Tuesday, July 19, 2011

JLX #1 - April 1996

A League of Their Own!

Credits: Gerard Jones & Mark Waid (writers), Howard Porter (penciler), John Dell (inker), Chris Eliopoulos (letters), Gloria Vasquez & Heroic Age (colors)

Summary: The Judgment League Avengers face off against the JLX, a group of former members aligned with accused eco-terrorist, Aqua-Mariner. Mr. X uses his telepathic powers to distract the JLA and allow JLX to escape. JLX travels with Aqua-Mariner to find Atlantis, the ancestral home of mutantkind. They find the city abandoned, and are soon attacked by Will Magnus and his Sentinel robots. During the fight, Mr. X is forced to reveal his hidden Martian powers to defeat the Sentinels. Although they’re shocked by Mr. X’s true identity, JLX decides to stay with their ally.

Continuity Notes: The JLX consists mostly of mutant ex-members of the JLA. The line-up includes Mr. X (Martian Manhunter, posing as a mutant and wearing a Bishop-style “M” on his face), Apollo (Cyclops and the Ray), Aqua-Mariner (Namor and Aquaman), Mercury (Quicksilver and Impulse), Runaway (Rogue and Gypsy), Wraith (Gambit and Obsidian), Firebird (Phoenix and Fire), and Nightcreeper (Nightcrawler and the Creeper). In this reality, Will Magnus is Magneto’s brother, which is a play on Magneto’s original “real” name of Magnus.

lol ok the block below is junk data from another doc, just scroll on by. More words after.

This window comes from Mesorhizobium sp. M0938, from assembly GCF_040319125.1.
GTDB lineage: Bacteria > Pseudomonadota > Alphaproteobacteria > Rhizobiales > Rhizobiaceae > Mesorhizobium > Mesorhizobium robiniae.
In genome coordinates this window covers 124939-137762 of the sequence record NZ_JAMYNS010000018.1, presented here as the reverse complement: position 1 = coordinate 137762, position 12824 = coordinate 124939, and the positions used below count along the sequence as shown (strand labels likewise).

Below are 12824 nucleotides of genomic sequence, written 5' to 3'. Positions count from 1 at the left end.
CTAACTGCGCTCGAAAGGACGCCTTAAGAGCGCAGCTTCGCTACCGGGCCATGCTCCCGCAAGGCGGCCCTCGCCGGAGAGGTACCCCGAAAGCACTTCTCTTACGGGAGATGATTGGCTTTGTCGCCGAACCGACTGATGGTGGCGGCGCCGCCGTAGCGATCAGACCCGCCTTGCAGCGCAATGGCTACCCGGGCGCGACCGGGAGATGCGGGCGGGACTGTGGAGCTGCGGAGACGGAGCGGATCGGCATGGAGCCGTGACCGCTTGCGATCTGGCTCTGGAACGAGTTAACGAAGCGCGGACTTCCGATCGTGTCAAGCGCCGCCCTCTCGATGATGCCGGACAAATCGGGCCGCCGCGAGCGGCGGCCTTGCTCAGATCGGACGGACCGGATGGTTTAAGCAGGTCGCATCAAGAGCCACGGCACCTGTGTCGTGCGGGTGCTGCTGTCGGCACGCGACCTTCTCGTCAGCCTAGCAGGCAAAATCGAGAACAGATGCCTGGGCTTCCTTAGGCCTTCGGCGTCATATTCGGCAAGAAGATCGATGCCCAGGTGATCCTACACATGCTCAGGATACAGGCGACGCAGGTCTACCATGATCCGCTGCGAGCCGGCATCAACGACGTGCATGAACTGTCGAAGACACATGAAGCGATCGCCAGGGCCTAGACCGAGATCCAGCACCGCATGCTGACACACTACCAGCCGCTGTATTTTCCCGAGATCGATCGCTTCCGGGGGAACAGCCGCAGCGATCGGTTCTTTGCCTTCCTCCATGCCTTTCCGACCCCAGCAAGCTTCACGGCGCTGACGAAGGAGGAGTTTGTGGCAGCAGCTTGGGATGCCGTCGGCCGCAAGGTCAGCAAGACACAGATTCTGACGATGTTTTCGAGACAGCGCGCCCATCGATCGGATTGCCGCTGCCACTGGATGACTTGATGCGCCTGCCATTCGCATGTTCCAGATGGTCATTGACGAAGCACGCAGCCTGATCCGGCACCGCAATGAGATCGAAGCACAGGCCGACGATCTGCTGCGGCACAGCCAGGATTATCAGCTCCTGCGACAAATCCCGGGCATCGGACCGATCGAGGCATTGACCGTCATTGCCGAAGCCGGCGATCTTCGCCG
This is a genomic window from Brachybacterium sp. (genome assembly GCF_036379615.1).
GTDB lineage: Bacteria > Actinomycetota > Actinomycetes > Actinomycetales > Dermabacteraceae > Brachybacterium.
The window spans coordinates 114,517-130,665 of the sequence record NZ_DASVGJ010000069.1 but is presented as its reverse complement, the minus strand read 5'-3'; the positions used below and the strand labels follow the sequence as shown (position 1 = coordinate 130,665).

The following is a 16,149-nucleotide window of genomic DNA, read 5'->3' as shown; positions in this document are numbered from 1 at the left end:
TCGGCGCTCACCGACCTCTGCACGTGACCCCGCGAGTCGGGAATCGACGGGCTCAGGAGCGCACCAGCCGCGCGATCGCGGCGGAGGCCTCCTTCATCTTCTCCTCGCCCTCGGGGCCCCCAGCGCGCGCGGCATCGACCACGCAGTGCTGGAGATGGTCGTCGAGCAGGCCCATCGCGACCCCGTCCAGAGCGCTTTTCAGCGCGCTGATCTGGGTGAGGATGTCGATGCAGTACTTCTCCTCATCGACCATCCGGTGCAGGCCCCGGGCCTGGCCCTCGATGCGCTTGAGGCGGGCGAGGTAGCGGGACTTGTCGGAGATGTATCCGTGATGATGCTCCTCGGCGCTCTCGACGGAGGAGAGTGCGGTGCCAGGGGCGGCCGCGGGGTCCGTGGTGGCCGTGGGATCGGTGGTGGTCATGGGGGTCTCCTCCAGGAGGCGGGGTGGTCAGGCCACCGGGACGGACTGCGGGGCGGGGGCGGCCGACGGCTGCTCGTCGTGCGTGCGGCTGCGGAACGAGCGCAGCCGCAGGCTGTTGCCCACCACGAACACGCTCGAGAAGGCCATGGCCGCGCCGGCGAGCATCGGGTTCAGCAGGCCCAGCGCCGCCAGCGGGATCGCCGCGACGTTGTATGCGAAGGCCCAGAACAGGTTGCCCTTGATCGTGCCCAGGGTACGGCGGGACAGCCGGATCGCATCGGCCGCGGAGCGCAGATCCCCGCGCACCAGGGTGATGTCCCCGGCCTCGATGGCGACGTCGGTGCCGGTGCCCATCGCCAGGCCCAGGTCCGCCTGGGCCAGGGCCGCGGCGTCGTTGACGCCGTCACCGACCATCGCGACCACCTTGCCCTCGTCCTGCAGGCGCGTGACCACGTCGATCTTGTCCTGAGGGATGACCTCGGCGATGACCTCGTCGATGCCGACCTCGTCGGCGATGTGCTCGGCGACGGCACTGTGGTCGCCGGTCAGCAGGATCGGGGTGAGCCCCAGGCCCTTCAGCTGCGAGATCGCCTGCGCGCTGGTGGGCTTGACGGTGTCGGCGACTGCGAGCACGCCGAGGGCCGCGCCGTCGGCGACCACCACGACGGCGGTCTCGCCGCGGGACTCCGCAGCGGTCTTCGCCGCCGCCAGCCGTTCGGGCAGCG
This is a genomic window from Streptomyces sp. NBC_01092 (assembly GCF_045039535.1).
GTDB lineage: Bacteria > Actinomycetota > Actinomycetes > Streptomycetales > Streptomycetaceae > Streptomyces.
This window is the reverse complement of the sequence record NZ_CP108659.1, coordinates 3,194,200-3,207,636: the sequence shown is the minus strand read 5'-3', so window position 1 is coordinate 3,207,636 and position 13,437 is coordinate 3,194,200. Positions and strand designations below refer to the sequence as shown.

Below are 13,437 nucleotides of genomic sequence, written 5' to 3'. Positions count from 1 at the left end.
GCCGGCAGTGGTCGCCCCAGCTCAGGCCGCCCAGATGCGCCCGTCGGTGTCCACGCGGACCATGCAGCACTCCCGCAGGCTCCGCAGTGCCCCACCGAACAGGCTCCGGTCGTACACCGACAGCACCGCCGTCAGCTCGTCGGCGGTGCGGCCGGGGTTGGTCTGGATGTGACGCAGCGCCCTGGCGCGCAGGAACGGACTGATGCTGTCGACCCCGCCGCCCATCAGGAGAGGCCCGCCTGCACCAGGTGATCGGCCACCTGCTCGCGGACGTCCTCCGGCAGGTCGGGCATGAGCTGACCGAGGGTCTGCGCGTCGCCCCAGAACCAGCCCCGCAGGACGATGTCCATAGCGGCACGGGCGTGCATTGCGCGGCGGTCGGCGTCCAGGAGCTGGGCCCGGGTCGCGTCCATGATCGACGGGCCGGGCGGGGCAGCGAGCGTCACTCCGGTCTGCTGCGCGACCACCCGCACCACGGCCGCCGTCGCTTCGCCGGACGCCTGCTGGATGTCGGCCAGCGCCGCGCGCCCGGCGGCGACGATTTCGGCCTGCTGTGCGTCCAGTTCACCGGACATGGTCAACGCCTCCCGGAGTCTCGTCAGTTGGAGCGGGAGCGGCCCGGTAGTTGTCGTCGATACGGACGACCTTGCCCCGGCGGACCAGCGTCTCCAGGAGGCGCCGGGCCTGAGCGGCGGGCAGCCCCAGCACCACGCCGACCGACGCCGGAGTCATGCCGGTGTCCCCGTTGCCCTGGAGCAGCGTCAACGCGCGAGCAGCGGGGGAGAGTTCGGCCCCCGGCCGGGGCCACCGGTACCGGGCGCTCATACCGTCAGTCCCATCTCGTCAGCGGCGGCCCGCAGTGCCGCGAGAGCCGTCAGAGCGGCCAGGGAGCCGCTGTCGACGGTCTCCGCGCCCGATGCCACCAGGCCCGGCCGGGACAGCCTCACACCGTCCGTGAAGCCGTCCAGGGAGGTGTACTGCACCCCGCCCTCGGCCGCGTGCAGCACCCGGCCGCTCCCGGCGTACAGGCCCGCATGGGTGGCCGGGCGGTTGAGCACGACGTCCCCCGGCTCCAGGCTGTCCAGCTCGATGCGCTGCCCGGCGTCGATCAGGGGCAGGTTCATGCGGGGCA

Review: What does it say about 1996 that Marvel and DC gave us JLX instead of JLAvengers? Amalgam happened to occur during Mark Waid’s brief association with the X-Men, so it makes sense that he would help to develop one of the Amalgam X-teams, although I'm sure he would've had more fun with the Avengers characters. I have mixed feelings about this one. In a way, it captures the Amalgam sentiment, as the book is filled with references to imaginary storylines (The JLA has split! Angelhawk is secretly a mutant! Wraith’s darkness is slowly tainting Runaway!), and it’s hard to fault the characters chosen to be amalgamated. Martian Manhunter working as an undercover X-Man? Will Magnus creating the Sentinels? Nightcreeper -- a cool visual and funny in-joke? This is good stuff. The execution is iffy, though. Aside from Porter’s inconsistent art, the script is often a bore. I can’t tell if the overwrought dialogue is intentionally or accidentally bad, but either way it drags the book down. If this is deliberately a parody of the X-style, it’s so dry that it’s hard to read it as a joke. And were any other characters held up for ridicule during the Amalgam event? Singling out the X-Men doesn’t seem fair.

1 comment:

wwk5d said...

I dunno, I liked this issue...the art was horrible, but I liked the story.

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